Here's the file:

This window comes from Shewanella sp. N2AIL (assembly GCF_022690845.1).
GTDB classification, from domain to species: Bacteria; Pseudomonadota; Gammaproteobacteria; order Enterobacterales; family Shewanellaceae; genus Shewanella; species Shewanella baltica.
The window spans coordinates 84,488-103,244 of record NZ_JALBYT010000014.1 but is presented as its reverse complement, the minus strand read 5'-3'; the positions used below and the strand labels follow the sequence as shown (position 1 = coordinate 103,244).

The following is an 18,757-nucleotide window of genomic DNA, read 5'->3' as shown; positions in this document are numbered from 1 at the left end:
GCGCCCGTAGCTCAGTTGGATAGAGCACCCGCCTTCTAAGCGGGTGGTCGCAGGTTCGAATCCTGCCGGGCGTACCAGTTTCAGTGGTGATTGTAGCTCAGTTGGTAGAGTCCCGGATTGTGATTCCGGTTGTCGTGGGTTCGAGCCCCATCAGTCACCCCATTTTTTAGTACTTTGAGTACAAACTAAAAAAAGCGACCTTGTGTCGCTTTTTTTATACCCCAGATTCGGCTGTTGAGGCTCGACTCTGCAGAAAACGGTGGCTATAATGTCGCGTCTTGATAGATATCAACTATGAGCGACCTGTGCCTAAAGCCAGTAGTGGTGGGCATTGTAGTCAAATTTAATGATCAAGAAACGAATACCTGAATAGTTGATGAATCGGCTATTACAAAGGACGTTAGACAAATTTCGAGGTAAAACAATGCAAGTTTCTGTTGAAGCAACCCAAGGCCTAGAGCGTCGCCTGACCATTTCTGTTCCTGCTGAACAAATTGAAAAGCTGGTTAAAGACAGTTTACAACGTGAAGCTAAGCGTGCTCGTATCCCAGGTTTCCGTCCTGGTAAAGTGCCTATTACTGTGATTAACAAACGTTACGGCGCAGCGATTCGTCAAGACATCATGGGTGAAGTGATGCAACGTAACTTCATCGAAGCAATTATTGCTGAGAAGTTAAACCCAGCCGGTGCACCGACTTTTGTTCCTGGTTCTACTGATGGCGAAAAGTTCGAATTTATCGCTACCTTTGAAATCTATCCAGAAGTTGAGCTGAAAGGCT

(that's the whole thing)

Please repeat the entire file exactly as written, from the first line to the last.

This window comes from Shewanella sp. N2AIL (assembly GCF_022690845.1).
GTDB classification, from domain to species: Bacteria; Pseudomonadota; Gammaproteobacteria; order Enterobacterales; family Shewanellaceae; genus Shewanella; species Shewanella baltica.
The window spans coordinates 84,488-103,244 of record NZ_JALBYT010000014.1 but is presented as its reverse complement, the minus strand read 5'-3'; the positions used below and the strand labels follow the sequence as shown (position 1 = coordinate 103,244).

The following is an 18,757-nucleotide window of genomic DNA, read 5'->3' as shown; positions in this document are numbered from 1 at the left end:
GCGCCCGTAGCTCAGTTGGATAGAGCACCCGCCTTCTAAGCGGGTGGTCGCAGGTTCGAATCCTGCCGGGCGTACCAGTTTCAGTGGTGATTGTAGCTCAGTTGGTAGAGTCCCGGATTGTGATTCCGGTTGTCGTGGGTTCGAGCCCCATCAGTCACCCCATTTTTTAGTACTTTGAGTACAAACTAAAAAAAGCGACCTTGTGTCGCTTTTTTTATACCCCAGATTCGGCTGTTGAGGCTCGACTCTGCAGAAAACGGTGGCTATAATGTCGCGTCTTGATAGATATCAACTATGAGCGACCTGTGCCTAAAGCCAGTAGTGGTGGGCATTGTAGTCAAATTTAATGATCAAGAAACGAATACCTGAATAGTTGATGAATCGGCTATTACAAAGGACGTTAGACAAATTTCGAGGTAAAACAATGCAAGTTTCTGTTGAAGCAACCCAAGGCCTAGAGCGTCGCCTGACCATTTCTGTTCCTGCTGAACAAATTGAAAAGCTGGTTAAAGACAGTTTACAACGTGAAGCTAAGCGTGCTCGTATCCCAGGTTTCCGTCCTGGTAAAGTGCCTATTACTGTGATTAACAAACGTTACGGCGCAGCGATTCGTCAAGACATCATGGGTGAAGTGATGCAACGTAACTTCATCGAAGCAATTATTGCTGAGAAGTTAAACCCAGCCGGTGCACCGACTTTTGTTCCTGGTTCTACTGATGGCGAAAAGTTCGAATTTATCGCTACCTTTGAAATCTATCCAGAAGTTGAGCTGAAAGGCT